"Nervous?" ¬∂ Tony Stewart poses the question to three
white-knuckled passengers in his Chevy Impala rental, mischief
in his big brown eyes. It's 24 hours before the start of
Sunday's Pennsylvania 500 at Pocono Raceway in Long Pond, Pa.,
and Stewart is on his way to an event hosted by his sponsor,
The Home Depot, in Akron, Ohio, where he'll press the flesh,
smile for the cameras, and kiss babies like a seasoned
politician. But right now Stewart, the man who's seemingly been
involved in more accidents this season than any other driver,
the guy who has thrown the most infamous punch in NASCAR in
2004, is fixin' to do what he does best: accelerate the
heartbeat of everyone in his presence.
"You know," Stewart says as he pulls out of a parking lot at
Pocono, "maybe you should be nervous, because it's been said that
I'm a little out of control when I drive."
He giggles as he zooms into the misty afternoon. To demonstrate
his freakish car-handling skills during the 40-minute ride to the
airport, he performs a few controlled slides on an empty road at
40 miles per hour. It's nearly enough to cause his passengers to
lose their lunch.
For the past two months reporters have been asking other Nextel
Cup drivers that very question: Does Tony Stewart make you
nervous? This year the 33-year-old Stewart, who's currently fifth
in the points chase, has incurred the wrath of virtually every
other race team. "There's a fine line between being in control
and out of control, and Tony occasionally crosses it," says one
Cup driver. "I wouldn't say he's a time bomb, but he's something
The most recent display of Stewart's explosiveness came on June
27 in Sonoma, Calif. Upset with rookie Brian Vickers, who had
given him the one-fingered salute during the race, Stewart
charged into Vickers's garage afterward and launched a profane
tirade. When Vickers laughed at him, Stewart hit him in the chest
with an open palm, knocking the wind out of him before the
rookie's crew pulled Stewart away.
NASCAR fined Stewart $50,000, docked him 25 points and placed him
on probation until Aug. 18. Vickers downplayed the incident, but
other drivers have been less charitable. Jamie McMurray called
Stewart "an idiot" and highly respected veteran Rusty Wallace has
said he wanted to "whip his rear end." After Kasey Kahne was
involved in a wreck with Stewart at Chicagoland Speedway on July
11, Kahne's car owner, Ray Evernham, told reporters that he'd
"like to have 10 minutes with Tony Stewart and handle [him]
On some occasions Stewart--who on Sunday wrecked on Lap 108, his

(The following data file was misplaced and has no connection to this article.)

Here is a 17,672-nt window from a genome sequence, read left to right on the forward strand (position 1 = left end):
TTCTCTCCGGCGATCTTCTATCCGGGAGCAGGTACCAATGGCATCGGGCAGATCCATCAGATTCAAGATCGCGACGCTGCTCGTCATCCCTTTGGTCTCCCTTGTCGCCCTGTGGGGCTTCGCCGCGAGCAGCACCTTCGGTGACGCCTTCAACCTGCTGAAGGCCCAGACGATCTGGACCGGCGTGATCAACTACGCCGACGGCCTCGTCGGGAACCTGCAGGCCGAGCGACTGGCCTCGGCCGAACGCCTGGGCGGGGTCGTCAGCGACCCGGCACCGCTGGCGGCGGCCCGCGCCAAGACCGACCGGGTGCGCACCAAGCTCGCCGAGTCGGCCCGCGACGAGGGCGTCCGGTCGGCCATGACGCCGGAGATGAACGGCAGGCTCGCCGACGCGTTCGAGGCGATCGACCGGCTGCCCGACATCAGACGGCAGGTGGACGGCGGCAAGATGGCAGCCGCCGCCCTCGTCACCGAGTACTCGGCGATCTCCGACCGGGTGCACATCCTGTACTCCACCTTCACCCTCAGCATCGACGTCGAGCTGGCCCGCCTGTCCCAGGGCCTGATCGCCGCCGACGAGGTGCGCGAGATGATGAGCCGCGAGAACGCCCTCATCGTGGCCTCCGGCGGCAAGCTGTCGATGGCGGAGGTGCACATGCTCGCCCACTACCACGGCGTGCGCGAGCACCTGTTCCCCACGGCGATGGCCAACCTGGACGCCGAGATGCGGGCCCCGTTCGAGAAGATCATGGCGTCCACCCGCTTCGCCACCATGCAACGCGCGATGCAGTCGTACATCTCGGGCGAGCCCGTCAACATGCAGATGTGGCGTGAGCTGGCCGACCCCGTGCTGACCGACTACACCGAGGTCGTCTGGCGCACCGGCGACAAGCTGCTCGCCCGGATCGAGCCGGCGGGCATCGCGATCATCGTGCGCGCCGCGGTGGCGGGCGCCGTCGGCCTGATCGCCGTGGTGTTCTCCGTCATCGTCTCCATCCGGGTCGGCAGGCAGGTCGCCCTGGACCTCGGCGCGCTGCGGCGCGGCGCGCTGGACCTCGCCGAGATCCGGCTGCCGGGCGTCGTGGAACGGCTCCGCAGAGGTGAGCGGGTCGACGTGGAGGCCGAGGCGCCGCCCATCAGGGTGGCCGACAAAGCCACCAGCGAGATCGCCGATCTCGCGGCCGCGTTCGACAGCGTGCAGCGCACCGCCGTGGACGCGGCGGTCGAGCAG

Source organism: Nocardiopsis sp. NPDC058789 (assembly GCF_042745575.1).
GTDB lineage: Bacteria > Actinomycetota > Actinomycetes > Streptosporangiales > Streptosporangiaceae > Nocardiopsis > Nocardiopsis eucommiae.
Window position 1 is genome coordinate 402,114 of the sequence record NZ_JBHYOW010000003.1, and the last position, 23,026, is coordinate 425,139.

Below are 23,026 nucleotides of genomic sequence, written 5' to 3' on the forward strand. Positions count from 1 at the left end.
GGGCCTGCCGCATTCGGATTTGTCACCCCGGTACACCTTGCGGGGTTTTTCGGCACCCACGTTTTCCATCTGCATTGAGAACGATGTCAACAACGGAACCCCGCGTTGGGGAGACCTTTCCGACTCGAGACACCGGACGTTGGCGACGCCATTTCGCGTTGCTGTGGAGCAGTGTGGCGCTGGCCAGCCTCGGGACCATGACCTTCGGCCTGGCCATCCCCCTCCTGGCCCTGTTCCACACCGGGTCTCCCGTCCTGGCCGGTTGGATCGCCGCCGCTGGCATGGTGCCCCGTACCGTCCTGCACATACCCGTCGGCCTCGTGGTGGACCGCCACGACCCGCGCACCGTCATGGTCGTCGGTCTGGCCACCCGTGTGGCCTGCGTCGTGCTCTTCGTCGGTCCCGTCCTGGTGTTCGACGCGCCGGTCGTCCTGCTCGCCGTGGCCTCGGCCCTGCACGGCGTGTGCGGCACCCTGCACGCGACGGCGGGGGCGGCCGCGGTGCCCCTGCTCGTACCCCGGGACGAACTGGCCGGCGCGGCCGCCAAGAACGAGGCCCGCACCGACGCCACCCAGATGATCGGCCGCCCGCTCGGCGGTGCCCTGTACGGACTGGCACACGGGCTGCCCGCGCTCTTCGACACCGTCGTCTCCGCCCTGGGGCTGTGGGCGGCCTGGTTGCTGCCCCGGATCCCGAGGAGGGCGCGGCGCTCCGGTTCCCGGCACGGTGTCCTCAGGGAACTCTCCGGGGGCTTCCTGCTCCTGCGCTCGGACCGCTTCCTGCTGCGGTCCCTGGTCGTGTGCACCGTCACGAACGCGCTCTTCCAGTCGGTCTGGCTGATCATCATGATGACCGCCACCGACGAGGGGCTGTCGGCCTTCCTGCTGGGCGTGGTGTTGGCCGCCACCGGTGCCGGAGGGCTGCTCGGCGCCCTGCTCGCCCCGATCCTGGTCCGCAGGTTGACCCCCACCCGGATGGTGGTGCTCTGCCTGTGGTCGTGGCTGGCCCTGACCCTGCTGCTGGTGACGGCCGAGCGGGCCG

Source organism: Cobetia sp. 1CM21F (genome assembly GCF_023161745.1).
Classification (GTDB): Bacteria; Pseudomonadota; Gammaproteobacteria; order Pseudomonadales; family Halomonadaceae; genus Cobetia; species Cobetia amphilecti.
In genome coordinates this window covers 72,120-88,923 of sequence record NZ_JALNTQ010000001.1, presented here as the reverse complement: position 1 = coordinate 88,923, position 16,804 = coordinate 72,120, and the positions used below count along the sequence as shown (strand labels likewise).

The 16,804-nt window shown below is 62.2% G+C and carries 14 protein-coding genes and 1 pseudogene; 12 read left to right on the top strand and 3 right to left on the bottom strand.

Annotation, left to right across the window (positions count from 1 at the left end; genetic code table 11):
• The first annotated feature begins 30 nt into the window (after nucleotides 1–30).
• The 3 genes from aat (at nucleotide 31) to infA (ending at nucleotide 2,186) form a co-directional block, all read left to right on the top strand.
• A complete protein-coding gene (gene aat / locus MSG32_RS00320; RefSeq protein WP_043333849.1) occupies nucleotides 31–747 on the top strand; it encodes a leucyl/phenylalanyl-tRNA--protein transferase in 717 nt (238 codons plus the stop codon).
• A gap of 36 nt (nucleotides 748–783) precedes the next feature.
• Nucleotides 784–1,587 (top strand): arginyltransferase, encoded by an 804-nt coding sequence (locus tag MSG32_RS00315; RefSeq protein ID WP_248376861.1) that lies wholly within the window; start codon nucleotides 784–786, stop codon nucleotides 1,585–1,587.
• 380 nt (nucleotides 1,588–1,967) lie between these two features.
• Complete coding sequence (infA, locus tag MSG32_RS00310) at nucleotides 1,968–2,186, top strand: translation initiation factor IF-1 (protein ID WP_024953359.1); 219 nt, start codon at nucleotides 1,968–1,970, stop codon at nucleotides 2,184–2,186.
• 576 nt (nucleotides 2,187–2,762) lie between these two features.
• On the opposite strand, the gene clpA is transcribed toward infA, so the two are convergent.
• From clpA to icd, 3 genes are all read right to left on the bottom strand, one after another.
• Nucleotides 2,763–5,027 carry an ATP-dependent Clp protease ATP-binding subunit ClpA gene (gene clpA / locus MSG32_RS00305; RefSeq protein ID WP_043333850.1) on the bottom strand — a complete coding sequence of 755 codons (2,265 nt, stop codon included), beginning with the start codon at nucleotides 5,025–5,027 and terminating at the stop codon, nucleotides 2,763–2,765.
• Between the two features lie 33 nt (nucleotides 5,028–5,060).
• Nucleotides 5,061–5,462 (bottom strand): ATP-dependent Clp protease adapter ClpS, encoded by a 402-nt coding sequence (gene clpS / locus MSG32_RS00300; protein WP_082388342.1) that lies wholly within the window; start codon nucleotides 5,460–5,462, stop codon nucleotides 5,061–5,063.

seventh crash of the season, triggering a roar of jubilation from
the crowd of 90,000, en route to finishing 35th--is wrongly
blamed. The bad blood between him and Evernham, for example, was
caused by a midrace restart in which Stewart pushed Kahne's Dodge
into the wall. At first glance the wreck appeared to be Stewart's
fault. However, Kahne admits that he had trouble accelerating on
the restart and was moving slowly, which caught Stewart by
surprise. After Stewart wrapped his arm around Evernham in the
garage at Pocono last Friday and explained his side of the story,
the two shook hands and smiled at each other like old friends.
Members of Stewart's inner circle paint a portrait of a man with
two distinct personalities. There's Tempestuous Tony, the driver
blessed with electric talent but saddled with a combustible
temper. And there's Regular Dude Tony, the down-to-earth, highly
intelligent guy from a working-class neighborhood in Columbus,
"You don't always see it at the track, but Tony has a really good
heart," says Dale Earnhardt Jr., one of Stewart's closest friends
in racing. "At the track he's a competitor, just like I am, just
like my dad was. He really, really loves the sport."
During his off days Stewart will occasionally fly to any of a
number of small dirt tracks around the country. He will then race
under a fictitious name--one of his favorites is Luke Warmwater.
His obsession with racing is almost unmatched. "I'm not just the
person that everybody reads about in the media," says Stewart.
He's reclining in a seat on his Learjet, looking out over central
Pennsylvania at 20,000 feet. "But I know I've caused a lot of my
own headaches. I've made my bed, and I'm sleeping in it."
Moments later Stewart closes his eyes and slips into dreamland.